Die Hard thank you

Valentine’s Day

How would John McClane say “I heart you” in a way that ain’t cliche? The image speaks for itself.
Die Hard valentines


The only thing most dads hate more than shopping is fielding eleventh-hour phone calls with additional items for the list. But does McClane throw a typical man-tantrum? Nope. He finds the words to express his feelings like a goddam adult.
Die Hard thank you

Last Minute Errands

John McClane knows when a fight isn’t worth fighting.
Die Hard errands

Sneaking Out Of The Office Early

What is this, high school? Make a real exit, dads.
Die Hard office

Think you or your dad could stand to be more like Bruce? Role model fodder abounds in the Die Hard marathon all Father’s Day long on IFC.

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Founding Farters

Know Your Nerd History

Revenge of the Nerds is on IFC.

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Photo Credit: Everett Collection, GIFs via Giphy

That we live in the heyday of nerds is no hot secret. Scientists are celebrities, musicians are robots and late night hosts can recite every word of the Silmarillion. It’s too easy to think that it’s always been this way. But the truth is we owe much to our nerd forebearers who toiled through the jock-filled ’80s so that we might take over the world.


Our humble beginnings are perhaps best captured in iconic ’80s romp Revenge of the Nerds. Like the founding fathers of our Country, the titular nerds rose above their circumstances to culturally pave the way for every Colbert and deGrasse Tyson that we know and love today.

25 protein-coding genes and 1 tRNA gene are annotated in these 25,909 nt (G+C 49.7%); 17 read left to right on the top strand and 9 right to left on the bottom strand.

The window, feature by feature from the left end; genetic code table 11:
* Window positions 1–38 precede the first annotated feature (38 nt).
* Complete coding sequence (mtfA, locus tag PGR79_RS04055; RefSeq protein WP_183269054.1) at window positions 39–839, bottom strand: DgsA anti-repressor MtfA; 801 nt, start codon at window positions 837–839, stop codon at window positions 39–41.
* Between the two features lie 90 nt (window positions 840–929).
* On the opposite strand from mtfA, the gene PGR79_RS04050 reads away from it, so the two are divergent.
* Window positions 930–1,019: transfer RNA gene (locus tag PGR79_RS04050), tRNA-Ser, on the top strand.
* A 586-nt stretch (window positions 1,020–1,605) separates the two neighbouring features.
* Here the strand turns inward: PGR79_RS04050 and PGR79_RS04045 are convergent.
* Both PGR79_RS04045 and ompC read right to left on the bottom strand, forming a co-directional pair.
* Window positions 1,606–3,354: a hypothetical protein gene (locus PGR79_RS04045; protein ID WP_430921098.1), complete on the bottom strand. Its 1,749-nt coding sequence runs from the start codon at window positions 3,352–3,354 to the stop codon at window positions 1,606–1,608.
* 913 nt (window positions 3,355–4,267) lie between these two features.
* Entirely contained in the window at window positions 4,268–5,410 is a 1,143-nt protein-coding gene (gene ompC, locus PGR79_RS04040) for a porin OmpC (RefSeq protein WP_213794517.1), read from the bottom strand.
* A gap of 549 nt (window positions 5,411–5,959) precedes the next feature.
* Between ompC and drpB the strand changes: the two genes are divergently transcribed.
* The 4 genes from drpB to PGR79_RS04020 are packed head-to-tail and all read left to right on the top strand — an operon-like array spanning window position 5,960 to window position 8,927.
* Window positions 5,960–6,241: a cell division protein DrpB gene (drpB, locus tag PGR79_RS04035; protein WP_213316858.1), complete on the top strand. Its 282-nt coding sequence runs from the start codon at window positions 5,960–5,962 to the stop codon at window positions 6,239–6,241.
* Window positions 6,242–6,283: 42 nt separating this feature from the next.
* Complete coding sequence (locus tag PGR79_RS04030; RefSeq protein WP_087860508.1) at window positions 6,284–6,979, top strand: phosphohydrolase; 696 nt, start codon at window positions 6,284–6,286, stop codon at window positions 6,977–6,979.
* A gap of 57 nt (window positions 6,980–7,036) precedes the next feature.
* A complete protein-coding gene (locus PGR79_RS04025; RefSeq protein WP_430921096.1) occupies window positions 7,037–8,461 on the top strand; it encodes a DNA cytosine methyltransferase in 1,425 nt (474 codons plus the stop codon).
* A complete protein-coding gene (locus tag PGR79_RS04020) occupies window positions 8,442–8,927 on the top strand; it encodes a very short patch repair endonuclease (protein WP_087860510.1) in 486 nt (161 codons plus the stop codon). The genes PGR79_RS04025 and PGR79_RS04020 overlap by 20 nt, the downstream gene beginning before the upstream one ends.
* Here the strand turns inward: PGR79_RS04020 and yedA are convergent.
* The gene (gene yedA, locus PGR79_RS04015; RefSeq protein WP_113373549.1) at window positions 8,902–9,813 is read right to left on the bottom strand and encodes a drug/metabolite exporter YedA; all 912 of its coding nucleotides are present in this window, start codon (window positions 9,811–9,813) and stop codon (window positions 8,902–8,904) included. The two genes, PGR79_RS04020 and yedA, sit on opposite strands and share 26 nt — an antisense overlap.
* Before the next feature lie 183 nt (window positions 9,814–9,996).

To make sure you’re in the know about our very important cultural roots, here’s a quick download of the vengeful nerds without whom our shameful stereotypes might never have evolved.

Lewis Skolnick

The George Washington of nerds whose unflappable optimism – even in the face of humiliating self-awareness – basically gave birth to the Geek Pride movement.

Gilbert Lowe

OK, this guy is wet blanket, but an important wet blanket. Think Aaron Burr to Lin-Manuel Miranda’s Hamilton. His glass-mostly-empty attitude is a galvanizing force for Lewis. Who knows if Lewis could have kept up his optimism without Lowe’s Debbie-Downer outlook?

Arnold Poindexter

A music nerd who, after a soft start (inside joke, you’ll get it later), came out of his shell and let his passion lead instead of his anxiety. If you played an instrument (specifically, electric violin), and you were a nerd, this was your patron saint.


A sex-loving, blunt-smoking, nose-picking guitar hero. If you don’t think he sounds like a classic nerd, you’re absolutely right. And that’s the whole point. Along with Lamar, he simultaneously expanded the definition of nerd and gave pre-existing nerds a twisted sort of cred by association.

Lamar Latrell

Black, gay, and a crazy good breakdancer. In other words, a total groundbreaker. He proved to the world that nerds don’t have a single mold, but are simply outcasts waiting for their moment.


Exceedingly stupid, this dumbass was monumental because he (in a sequel) leaves the jocks to become a nerd. Totally unheard of back then. Now all jocks are basically nerds.

Well, there they are. Never forget that we stand on their shoulders.

Revenge of the Nerds is on IFC all month long.